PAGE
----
In football, support at home is often regarded as having an extra man on the field. In judo, perhaps it equates to having an extra 20kg on your back.
Point of view
The crowd gave me so much power and I did what I wanted - I beat the Brazilian.
However you want to measure it, Georgia’s Adam Okruashvili moved the crowd and their response help lift him to the top of the podium on the final day of the Tbilisi Grand Prix in the -100kg category.
The local hero and 2013 World Master first put paid to Brazil’s David Moura in the semis.
He then faced off against Ukraine’s Stanislav Bondarenko whom he got the better of with an osae-komi-waza for ippon.
His effort sent the crowd wild and Okruashvili duly paid tribute to the those who shouted out his name during the semis.
“In the semifinal with the Brazilian Moura, there were 20 seconds left and I was losing by waza-ari, but I couldn’t let it happen. I couldn’t lose this match in front of my people,” said Okruashvili. “It was important and I did everything to win the semifinal. The crowd gave me so much power and I did what I wanted – I beat the Brazilian.”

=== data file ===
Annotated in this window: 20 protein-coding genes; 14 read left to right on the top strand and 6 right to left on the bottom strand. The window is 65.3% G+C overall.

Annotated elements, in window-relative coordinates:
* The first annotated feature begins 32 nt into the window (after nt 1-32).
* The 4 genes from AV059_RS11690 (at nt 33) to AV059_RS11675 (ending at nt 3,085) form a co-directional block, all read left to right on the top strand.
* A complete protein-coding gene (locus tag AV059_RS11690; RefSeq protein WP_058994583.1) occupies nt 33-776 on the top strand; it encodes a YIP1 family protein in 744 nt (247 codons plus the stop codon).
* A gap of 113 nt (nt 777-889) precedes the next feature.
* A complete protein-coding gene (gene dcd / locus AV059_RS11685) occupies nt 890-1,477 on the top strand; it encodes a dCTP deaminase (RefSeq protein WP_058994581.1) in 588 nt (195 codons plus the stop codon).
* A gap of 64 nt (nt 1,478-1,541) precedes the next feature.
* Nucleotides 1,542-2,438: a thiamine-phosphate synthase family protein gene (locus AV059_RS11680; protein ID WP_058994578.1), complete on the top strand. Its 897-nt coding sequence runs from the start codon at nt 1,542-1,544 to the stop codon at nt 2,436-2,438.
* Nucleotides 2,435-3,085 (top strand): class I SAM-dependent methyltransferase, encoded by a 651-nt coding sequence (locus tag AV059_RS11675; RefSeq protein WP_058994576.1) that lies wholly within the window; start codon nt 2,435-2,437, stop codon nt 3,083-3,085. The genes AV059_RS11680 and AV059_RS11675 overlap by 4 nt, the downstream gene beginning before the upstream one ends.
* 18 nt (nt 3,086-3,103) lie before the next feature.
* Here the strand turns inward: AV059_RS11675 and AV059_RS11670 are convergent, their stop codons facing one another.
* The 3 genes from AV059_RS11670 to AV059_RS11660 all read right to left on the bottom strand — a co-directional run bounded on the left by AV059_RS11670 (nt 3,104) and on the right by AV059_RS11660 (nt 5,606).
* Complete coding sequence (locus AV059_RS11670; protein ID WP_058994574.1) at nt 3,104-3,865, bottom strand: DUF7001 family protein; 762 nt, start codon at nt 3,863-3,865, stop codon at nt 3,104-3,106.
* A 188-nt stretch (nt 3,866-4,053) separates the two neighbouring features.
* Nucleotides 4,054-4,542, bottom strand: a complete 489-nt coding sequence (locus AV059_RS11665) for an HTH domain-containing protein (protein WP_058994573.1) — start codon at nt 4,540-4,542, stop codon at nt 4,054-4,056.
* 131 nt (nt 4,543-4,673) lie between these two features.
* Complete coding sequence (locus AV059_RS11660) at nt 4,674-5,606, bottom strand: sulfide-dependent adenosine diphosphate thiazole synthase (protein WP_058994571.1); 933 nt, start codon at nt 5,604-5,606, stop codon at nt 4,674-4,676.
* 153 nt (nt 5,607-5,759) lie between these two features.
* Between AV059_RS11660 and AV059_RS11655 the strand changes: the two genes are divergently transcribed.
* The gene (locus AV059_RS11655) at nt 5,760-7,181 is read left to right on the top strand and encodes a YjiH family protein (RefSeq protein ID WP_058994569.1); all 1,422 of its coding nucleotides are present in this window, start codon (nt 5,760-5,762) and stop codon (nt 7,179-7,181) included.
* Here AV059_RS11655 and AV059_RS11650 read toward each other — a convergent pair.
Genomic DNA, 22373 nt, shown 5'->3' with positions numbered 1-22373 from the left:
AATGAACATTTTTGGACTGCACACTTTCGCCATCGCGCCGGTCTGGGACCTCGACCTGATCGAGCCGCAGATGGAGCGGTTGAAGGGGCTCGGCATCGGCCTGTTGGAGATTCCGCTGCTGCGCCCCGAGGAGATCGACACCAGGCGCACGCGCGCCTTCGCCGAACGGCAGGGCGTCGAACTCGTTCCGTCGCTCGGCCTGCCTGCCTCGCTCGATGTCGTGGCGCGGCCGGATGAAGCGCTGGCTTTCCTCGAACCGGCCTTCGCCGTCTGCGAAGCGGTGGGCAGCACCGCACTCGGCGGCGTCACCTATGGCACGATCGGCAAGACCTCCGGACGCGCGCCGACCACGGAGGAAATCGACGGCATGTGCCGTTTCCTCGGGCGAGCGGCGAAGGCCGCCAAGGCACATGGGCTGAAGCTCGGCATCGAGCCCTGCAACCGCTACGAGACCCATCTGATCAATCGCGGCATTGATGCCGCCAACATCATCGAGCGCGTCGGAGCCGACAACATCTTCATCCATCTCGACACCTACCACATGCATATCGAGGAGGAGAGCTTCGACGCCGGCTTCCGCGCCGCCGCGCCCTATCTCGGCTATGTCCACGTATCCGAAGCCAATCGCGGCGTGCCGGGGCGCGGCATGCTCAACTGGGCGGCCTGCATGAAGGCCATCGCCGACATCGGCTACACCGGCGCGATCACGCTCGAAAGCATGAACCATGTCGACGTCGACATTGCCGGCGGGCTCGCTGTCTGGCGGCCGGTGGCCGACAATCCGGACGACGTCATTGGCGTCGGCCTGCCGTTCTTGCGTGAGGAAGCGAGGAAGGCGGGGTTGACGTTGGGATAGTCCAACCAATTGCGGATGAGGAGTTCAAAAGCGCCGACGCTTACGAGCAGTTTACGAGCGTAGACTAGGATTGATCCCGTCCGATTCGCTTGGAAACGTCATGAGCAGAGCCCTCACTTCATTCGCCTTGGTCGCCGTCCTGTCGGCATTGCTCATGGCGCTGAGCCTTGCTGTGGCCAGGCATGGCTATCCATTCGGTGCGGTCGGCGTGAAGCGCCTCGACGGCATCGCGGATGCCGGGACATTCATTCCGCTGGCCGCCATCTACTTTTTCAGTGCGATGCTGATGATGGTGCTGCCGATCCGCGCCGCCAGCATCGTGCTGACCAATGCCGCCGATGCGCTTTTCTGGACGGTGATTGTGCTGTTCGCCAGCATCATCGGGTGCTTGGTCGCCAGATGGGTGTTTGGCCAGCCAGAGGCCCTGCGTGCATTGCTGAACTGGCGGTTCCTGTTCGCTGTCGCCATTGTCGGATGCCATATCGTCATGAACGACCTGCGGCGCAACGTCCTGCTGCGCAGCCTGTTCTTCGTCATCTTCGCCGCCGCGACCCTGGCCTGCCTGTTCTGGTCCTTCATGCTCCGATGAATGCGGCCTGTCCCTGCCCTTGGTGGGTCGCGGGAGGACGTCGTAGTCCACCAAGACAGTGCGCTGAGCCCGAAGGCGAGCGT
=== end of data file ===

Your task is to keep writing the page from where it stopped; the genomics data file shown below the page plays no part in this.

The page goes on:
Russia dominated the men’s -90kg with Stanislav Retinskii defeating Mikhail Igolnikov.
In the women’s -78k final Ukraine’s Anastasia Turchyn took gold after France’s Sama Hawa Camara was disqualified for receiving three shidos.
In the +78kg class, Belarus’ Maryna Slutskaya beat the Brazilian Maria Suelen Altheman to grab gold while Ukraine’s Svitlana Iaromka took bronze with this Osoto gari ippon against Santa Pakenyte of Lithuania.
Sweden’s Martin Pacek is renowned for his rough and tumble tactics as his rivals know they need to score quickly.
He looked odds on to claim the gold after he overcame Latvia’s Jevgenijs Borodavko in the semis by a single shido..
But he couldn’t repeat the feat in the final against Russia’s Kazbek Zankishiev as the Swede was disqualified for badly timing a sutemi-waza.